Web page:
One Way Passage, Part 4; An Arena of Political Life; Reconstruction and Retaliation, Part 12 (The History of Black Americans and the Black Church #43)
Our Scripture verse for today is Romans 5:10 which reads: "For if, when we were enemies, we were reconciled to God by the death of his Son, much more, being reconciled, we shall be saved by his life."
Our History of Black Americans and the Black Church quote for today is from Lee June, a professor at Michigan State University and the author of the book, "Yet With A Steady Beat: The Black Church through a Psychological and Biblical Lens." He continues discussing statements which are frequently heard in the black church which he calls “innocent but dangerous.”
Our first topic for today is titled "One Way Passage, Part 4" from the book, "From Slavery to Freedom" by John Hope Franklin.
It is more difficult to measure the effect of the slave trade on African life than it is to estimate the number of persons removed. The expatriation of millions of Africans in less than four centuries constitutes one of the most far-reaching and drastic social revolutions in the annals of history. It is to be remembered that traders would have none but the best available natives. They demanded the healthiest, the largest, the youngest, the ablest, and the most culturally advanced.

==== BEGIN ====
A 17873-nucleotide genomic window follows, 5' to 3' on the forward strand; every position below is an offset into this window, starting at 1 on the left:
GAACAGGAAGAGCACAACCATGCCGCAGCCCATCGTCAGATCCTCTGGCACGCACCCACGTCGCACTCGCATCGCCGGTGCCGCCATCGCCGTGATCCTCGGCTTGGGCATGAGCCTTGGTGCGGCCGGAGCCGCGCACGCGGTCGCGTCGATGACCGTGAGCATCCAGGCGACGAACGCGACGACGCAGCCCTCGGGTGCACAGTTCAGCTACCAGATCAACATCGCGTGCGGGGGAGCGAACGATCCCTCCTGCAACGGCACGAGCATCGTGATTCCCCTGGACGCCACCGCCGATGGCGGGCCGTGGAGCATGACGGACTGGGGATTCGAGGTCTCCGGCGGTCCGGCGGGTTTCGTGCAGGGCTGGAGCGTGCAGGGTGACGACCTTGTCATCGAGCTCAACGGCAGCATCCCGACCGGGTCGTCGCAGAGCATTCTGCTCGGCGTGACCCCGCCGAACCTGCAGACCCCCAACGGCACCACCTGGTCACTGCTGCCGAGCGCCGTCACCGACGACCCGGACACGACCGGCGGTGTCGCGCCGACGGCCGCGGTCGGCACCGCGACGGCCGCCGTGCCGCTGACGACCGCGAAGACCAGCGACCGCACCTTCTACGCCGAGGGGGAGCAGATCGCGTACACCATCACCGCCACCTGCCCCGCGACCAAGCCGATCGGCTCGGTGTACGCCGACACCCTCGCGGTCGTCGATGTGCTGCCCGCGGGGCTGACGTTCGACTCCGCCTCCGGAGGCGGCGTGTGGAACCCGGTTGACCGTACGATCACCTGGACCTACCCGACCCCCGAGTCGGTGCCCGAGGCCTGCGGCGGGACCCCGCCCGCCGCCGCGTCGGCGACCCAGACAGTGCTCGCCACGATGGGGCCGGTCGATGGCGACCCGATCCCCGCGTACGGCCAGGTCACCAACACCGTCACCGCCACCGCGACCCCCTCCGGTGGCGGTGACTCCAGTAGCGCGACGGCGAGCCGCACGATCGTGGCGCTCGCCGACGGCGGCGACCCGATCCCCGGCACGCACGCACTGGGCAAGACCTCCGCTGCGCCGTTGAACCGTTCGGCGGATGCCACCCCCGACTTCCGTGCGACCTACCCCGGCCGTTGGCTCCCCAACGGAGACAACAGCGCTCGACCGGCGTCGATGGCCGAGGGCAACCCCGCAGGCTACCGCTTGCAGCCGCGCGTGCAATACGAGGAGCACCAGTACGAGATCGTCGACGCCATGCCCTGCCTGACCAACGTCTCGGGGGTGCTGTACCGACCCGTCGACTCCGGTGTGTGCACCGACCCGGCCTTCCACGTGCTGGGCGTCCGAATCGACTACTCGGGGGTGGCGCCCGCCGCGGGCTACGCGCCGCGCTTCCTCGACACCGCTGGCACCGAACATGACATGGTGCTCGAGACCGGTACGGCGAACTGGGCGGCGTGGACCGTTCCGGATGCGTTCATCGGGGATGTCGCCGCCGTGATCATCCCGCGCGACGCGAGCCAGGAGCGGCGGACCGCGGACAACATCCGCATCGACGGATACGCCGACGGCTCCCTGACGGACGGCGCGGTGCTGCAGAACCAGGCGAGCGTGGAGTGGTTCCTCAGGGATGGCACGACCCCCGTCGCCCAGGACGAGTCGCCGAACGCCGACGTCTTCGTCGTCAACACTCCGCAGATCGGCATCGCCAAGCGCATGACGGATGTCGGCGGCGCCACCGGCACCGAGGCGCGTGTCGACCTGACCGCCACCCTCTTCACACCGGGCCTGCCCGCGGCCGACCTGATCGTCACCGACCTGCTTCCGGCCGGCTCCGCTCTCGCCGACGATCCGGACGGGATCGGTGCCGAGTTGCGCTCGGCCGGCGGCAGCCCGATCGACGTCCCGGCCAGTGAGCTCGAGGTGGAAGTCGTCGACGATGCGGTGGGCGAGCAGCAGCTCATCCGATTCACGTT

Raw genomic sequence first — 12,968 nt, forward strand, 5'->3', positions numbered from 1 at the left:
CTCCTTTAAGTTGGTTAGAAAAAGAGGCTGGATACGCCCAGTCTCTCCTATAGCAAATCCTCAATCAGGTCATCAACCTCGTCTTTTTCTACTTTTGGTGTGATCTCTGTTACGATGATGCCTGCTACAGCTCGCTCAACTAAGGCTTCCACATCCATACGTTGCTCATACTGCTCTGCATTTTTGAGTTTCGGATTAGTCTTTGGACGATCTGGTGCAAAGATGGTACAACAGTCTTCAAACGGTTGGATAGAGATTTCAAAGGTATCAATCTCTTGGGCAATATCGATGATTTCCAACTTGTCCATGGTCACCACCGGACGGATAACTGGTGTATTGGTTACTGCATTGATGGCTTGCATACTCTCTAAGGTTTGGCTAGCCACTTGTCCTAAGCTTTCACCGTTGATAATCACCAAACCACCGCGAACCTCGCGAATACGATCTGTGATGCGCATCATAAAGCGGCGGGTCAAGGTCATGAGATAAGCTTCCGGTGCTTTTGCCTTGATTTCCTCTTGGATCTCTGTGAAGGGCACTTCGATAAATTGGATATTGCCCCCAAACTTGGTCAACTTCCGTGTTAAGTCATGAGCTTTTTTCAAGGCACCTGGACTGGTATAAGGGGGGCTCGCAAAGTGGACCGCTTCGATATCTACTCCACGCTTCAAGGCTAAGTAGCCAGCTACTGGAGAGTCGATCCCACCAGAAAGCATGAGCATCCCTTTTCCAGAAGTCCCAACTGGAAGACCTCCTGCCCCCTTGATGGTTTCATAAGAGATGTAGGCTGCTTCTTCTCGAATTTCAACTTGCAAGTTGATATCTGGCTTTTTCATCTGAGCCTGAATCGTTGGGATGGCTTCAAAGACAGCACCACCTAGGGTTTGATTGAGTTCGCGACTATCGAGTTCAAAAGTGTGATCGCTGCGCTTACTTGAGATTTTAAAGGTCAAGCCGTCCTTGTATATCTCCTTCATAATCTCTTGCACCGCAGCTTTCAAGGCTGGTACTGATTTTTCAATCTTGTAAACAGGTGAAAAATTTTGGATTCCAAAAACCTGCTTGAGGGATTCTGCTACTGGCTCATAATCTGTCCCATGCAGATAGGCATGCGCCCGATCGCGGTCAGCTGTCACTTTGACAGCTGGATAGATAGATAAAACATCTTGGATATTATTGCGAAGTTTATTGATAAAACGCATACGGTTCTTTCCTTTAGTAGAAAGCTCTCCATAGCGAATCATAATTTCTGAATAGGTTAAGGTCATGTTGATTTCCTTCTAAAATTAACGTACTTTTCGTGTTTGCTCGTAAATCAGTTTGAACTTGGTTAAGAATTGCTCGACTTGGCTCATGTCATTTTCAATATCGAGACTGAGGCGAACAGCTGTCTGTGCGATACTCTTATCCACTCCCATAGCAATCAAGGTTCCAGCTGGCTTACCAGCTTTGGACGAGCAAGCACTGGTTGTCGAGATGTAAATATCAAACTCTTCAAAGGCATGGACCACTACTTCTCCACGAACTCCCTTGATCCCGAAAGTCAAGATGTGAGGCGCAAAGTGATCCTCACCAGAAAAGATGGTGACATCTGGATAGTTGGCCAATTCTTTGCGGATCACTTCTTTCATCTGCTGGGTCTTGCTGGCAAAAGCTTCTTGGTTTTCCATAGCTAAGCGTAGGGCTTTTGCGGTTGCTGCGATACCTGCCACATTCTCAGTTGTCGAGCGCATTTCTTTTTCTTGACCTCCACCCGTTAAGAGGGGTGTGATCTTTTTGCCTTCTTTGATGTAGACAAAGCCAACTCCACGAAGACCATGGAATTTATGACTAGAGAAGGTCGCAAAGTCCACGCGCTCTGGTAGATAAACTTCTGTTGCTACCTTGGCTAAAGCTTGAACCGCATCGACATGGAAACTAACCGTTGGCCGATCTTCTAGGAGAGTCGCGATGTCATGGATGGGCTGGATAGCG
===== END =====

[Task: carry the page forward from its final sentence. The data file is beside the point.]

Our second topic for today is "The Negro Church: A Nation Within a Nation, Part 12" from The Negro Church in America by E. Franklin Frazier.
--- An Arena of Political Life
It was inevitable that preachers who had played such an important role in the organized social life of Negroes should become political leaders during the Reconstruction period when the Negro enjoyed civil rights. The career of Bishop Henry M. Turner of the African Methodist Episcopal Church will enable us to see how these leaders in the religious life of Negroes became, after Emancipation, leaders in politics. He was born in South Carolina of free ancestry in 1834.
Our third and final topic for today is from "The Black Church in the U.S.: Its Origin, Growth, Contributions, and Outlook" by Dr. William A. Banks.
Today we are looking at part 12 of Chapter 4: "Reconstruction and Retaliation -- 1866 to 1914"
--- One writer described the post-Civil War black family life as follows: “The plague-spot in sexual relations is easy marriage and easy separation. This is no sudden development, nor the fruit of Emancipation. It is the plain heritage from slavery, In those days, Sam, with his master's consent, ‘took up’ with Mary. No ceremony was necessary, and in the busy life of the great plantations of the Black Belt it was usually dispensed with.
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